The generous people at Sphere came up trumps (whoops, can we still use that expression?) last week with a triple whammy to make my day, but sadly add to the seasonal woes of my postman. Three lovely new books to examine, the first being from one of my favourite American thriller writers, Jeff Abbott (below left).
BLAME came out in hardback and Kindle earlier this year, but is due in paperback on 28 December. We are in the author’s home state of Texas, and two years on from a fatal road accident. Jane Norton drove her car down into a steep ravine below a remote road, killing her passenger and coming within a whisker of death herself. David Hall is cut from the wreckage but dies in the arms of a paramedic. Jane survives her multiple fractures, but loses her memory. After an incriminating note is found, it becomes the received wisdom in the small town of Lakehaven that Jane Norton was hell bent on committing suicide, and had decided to take her best friend with her. Reviled on social media and snubbed at school, Jane becomes a reclusive outcast until a mysterious person calling themselves Liv Danger begins a campaign of hate against all those involved in the tragedy. Can Jane – and her tangled memories – solve the mystery of what happened that fateful night on High Oaks Road?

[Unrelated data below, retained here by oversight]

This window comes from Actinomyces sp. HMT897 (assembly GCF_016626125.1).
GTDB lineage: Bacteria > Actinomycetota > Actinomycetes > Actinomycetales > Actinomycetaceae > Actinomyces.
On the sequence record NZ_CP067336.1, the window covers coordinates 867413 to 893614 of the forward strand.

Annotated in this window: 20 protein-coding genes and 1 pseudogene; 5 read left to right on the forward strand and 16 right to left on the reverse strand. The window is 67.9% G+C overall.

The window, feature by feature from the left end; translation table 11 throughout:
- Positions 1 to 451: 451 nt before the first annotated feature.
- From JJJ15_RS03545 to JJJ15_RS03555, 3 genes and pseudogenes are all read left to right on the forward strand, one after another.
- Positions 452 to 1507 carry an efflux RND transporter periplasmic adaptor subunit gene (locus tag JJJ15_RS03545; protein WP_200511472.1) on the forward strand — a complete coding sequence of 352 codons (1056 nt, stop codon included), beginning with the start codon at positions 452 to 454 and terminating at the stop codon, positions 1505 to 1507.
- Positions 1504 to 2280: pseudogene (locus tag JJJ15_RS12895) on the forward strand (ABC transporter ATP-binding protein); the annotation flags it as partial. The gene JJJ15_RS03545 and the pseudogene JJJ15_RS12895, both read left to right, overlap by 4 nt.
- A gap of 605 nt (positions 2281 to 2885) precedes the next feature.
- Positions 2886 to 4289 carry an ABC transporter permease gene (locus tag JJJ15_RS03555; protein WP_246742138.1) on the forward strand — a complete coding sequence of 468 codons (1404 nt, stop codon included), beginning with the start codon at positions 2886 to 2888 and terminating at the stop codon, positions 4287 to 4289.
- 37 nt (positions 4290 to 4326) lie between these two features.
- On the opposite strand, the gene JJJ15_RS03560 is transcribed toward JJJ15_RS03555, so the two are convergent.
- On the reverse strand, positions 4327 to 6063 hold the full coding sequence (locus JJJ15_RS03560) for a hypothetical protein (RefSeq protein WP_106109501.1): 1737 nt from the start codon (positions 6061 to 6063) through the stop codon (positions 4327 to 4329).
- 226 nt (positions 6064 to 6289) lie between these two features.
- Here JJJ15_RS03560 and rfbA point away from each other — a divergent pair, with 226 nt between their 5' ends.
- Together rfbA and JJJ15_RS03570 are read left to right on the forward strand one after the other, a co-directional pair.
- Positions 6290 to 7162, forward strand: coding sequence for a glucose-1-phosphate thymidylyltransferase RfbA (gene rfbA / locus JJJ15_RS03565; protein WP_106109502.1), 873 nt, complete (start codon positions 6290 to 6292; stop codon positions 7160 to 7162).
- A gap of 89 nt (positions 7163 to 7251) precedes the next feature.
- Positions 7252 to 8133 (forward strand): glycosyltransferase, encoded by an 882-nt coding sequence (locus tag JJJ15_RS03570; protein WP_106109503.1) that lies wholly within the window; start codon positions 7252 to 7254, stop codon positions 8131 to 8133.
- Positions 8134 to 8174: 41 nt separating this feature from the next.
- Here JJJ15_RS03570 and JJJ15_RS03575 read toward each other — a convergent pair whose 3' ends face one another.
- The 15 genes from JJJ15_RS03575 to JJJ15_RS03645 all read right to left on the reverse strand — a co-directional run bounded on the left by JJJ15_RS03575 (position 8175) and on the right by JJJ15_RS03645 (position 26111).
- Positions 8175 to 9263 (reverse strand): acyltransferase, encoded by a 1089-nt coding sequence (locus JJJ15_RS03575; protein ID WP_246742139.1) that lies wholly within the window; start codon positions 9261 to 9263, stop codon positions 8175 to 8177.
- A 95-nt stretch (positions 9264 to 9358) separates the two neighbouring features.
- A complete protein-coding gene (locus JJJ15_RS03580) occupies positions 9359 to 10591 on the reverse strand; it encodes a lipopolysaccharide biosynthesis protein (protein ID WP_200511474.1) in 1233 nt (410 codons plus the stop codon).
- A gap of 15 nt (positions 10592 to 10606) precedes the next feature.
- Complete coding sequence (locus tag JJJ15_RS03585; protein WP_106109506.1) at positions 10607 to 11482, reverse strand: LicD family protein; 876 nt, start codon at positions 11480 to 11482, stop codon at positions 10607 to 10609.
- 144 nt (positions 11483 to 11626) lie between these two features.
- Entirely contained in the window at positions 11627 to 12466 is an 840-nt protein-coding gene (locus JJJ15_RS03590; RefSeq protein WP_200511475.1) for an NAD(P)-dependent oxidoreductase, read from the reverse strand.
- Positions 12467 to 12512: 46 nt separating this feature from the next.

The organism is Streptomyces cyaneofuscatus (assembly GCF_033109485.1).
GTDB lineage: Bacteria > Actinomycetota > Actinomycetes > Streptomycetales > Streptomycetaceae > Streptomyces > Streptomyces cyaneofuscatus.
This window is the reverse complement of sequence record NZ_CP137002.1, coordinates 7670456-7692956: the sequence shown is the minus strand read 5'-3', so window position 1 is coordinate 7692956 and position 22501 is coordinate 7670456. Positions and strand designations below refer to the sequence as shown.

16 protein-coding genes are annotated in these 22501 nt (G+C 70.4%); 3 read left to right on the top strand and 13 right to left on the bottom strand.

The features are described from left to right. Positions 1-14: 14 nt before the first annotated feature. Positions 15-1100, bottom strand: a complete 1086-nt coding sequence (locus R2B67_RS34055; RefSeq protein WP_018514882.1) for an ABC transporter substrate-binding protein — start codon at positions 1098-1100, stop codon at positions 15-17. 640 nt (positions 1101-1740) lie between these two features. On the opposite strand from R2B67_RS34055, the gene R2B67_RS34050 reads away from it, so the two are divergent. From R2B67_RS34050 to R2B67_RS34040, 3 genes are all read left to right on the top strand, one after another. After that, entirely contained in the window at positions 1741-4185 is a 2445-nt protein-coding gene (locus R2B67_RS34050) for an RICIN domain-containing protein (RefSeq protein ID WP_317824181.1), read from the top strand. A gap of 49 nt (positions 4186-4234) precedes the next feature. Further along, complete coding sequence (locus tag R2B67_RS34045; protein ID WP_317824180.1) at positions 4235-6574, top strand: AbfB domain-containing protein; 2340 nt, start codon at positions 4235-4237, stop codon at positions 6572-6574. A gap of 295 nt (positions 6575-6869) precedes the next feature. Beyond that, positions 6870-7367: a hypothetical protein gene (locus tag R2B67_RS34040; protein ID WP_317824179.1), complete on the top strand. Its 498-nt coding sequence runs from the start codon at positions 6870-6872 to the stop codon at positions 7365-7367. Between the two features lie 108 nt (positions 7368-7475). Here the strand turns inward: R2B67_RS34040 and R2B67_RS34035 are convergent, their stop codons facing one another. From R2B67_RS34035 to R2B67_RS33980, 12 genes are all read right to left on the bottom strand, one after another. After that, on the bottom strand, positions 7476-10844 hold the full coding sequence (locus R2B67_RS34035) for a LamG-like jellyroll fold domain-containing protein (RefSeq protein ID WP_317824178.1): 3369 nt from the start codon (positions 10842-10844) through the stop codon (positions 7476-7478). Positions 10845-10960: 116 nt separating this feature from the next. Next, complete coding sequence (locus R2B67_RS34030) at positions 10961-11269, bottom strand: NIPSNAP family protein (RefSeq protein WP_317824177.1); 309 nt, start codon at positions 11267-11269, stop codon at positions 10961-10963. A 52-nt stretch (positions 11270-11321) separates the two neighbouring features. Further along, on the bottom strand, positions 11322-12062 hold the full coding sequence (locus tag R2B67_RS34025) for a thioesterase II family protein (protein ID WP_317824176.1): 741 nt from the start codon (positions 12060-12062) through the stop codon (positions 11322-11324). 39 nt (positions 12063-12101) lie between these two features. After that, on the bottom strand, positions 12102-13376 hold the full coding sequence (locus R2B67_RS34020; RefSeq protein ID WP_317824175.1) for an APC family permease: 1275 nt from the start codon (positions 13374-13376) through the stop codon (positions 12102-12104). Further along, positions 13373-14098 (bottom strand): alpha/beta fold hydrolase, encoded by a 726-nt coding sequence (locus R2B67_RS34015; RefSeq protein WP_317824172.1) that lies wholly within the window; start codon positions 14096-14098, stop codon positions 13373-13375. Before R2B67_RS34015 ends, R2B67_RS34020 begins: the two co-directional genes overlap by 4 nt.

GUNMETAL GRAY by Mark Greaney (right) takes us away from small-town intrugue and places us on a much bigger stage altogether. Readers who know their spy thriller genre will be well aware that Greaney has pedigree – he collaborated with the late Tom Clancy on his final three books, and has continued the Jack Ryan series under his own name. This novel sees the return of Court Gentry, ‘The Gray Man’. Gone are the days when the only international villains had snow on their boots and answered to the name ‘Ivan”. Gentry becomes involved in a winner-takes-all struggle with ruthless agents from The People’s Republic of China, and he finds that they are every bit as resourceful and relentless as their Russian counterparts. Played out against the background of of Hong Kong and South East Asia, Gunmetal Gray came out in hardback in February this year, but will be available in paperback on 4 January 2018.
ANTON SVENSSON is the pseudonym of the successful Swedish writing partnership between Stefan Thunberg and Anders Roslund. The Sons (originally published as En Bror Att Dö För earlier this year) has been translated into English by Hildred Crill. It is the second in a series called Made In Sweden. The first novel was called, logically enough, The Father. The story is centred on that most lucrative – and dangerous – of trades, bank robbery. Leo Duvnjac emerges from a lengthy prison sentence for bank heists, but inside he has made friends with killer Sam Larsen. Released and together outside, they plan the climactic job-to-end-all-jobs, but they face a stern opponent in the hard-nosed cop Detective John Broncks – who just happens to be Larsen’s brother. If you were of a mind to question the authenticity of the tale, you should know that co-author Thunberg is the only ‘straight’ member of his family – the rest are infamous real-life bank robbers. The Sons will be out in the UK on 9 January 2018.
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